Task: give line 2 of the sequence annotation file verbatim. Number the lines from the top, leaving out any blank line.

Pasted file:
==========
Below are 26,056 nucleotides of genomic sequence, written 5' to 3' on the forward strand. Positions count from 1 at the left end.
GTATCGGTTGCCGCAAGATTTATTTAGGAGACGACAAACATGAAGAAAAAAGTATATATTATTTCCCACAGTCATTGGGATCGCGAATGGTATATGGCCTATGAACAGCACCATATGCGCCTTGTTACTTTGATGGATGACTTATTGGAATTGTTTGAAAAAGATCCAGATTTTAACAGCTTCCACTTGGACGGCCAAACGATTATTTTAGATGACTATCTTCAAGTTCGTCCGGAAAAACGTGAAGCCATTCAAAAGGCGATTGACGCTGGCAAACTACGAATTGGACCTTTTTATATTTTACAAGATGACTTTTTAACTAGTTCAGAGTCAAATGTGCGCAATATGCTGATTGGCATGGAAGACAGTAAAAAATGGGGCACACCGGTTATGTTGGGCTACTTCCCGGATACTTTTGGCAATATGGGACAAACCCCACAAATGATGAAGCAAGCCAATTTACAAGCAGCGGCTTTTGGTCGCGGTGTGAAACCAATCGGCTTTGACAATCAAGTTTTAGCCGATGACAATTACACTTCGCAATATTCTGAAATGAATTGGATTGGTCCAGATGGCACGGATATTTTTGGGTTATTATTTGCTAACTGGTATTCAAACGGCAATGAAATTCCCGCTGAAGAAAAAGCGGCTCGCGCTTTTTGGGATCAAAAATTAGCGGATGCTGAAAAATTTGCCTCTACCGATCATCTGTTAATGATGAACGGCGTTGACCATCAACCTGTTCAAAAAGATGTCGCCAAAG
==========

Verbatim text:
GTATCGGTTGCCGCAAGATTTATTTAGGAGACGACAAACATGAAGAAAAAAGTATATATTATTTCCCACAGTCATTGGGATCGCGAATGGTATATGGCCTATGAACAGCACCATATGCGCCTTGTTACTTTGATGGATGACTTATTGGAATTGTTTGAAAAAGATCCAGATTTTAACAGCTTCCACTTGGACGGCCAAACGATTATTTTAGATGACTATCTTCAAGTTCGTCCGGAAAAACGTGAAGCCATTCAAAAGGCGATTGACGCTGGCAAACTACGAATTGGACCTTTTTATATTTTACAAGATGACTTTTTAACTAGTTCAGAGTCAAATGTGCGCAATATGCTGATTGGCATGGAAGACAGTAAAAAATGGGGCACACCGGTTATGTTGGGCTACTTCCCGGATACTTTTGGCAATATGGGACAAACCCCACAAATGATGAAGCAAGCCAATTTACAAGCAGCGGCTTTTGGTCGCGGTGTGAAACCAATCGGCTTTGACAATCAAGTTTTAGCCGATGACAATTACACTTCGCAATATTCTGAAATGAATTGGATTGGTCCAGATGGCACGGATATTTTTGGGTTATTATTTGCTAACTGGTATTCAAACGGCAATGAAATTCCCGCTGAAGAAAAAGCGGCTCGCGCTTTTTGGGATCAAAAATTAGCGGATGCTGAAAAATTTGCCTCTACCGATCATCTGTTAATGATGAACGGCGTTGACCATCAACCTGTTCAAAAAGATGTCGCCAAAG